September 22, 2011

Almond Spiced Granola

You know how much I like granola right? I like chewy granola and crunchy granola, and I like trying new recipes. I recently adapted a recipe from Whole Foods and though I may have cooked it two minutes longer than I should (I blame allergies for lack of smell) I've enjoyed it. It's versatile because it is sweet and crunchy and no flavor is too overpowering.

If you are like me and feel ravenous before dinner, you can eat it by the handfull while rummaging through your kitchen for something to cook. You could also sprinkle it on muffins before baking, make a delicious yogurt parfait with seasonal fruits and agave nectar (or honey), use it as a topping for ice cream, make trail mix, or scoop it from a bowl filled to the brim with milk.

I like to eat yogurt wearing a toga, but you can wear whatever you like. Any way you eat it, I'm sure you will like it. Feel free to make it something you really love.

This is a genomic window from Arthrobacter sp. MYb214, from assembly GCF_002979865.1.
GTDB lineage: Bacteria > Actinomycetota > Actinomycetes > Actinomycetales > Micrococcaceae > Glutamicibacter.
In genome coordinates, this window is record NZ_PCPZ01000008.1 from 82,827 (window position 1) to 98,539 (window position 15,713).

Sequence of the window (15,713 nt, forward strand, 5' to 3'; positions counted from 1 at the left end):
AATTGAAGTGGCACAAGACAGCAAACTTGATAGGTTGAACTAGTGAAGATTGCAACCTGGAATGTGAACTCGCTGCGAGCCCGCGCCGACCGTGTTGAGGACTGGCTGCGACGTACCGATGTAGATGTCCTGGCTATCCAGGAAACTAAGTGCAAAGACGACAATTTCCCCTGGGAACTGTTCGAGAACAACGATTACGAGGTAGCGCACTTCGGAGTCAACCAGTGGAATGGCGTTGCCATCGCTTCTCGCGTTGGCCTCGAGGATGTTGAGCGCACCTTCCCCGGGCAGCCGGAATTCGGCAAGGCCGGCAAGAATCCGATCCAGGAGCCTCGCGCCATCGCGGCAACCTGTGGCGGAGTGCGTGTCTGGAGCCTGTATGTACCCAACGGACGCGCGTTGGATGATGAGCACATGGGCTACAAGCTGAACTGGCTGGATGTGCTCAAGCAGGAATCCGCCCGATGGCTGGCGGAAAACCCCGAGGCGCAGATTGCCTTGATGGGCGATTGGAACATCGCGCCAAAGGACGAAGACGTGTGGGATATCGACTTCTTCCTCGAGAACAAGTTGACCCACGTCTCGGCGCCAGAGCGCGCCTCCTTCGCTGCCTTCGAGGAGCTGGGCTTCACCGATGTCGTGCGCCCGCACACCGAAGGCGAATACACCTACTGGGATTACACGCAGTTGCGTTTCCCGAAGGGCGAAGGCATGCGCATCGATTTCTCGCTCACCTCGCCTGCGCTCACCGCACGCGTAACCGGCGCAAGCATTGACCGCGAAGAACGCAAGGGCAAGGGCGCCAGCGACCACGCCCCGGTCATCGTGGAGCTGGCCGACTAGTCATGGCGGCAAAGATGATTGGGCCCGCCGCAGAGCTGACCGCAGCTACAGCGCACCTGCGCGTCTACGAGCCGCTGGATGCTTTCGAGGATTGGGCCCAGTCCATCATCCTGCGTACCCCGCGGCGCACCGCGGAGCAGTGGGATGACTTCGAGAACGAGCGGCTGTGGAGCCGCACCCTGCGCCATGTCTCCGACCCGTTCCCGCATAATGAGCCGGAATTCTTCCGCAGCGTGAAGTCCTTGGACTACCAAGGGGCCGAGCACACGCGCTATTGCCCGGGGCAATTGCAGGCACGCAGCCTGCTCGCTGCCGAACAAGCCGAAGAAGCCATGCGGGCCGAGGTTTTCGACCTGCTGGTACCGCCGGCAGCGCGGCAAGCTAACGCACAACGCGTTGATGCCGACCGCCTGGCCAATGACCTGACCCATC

Almond Spiced Granola
adapted from Whole Foods

3 C old fashioned oats
3 T whole wheat flour
1 C slivered almonds
1 C pecan pieces
1/4 tsp kosher salt
2 tsp ground nutmeg
1/2 tsp pumpkin pie spice (or equal amounts of cinnamon, nutmeg and ginger)
1 tsp almond extract (or substitute vanilla)
1/2 C honey
1/3 C canola oil

Preheat the oven to 275˚F and line a large rimmed baking sheet with a silpat. Mix the dry ingredients and nuts in a large bowl. In a measuring cup add oil, honey and vanilla and stir. Add the honey mix into the oats and stir to coat evenly.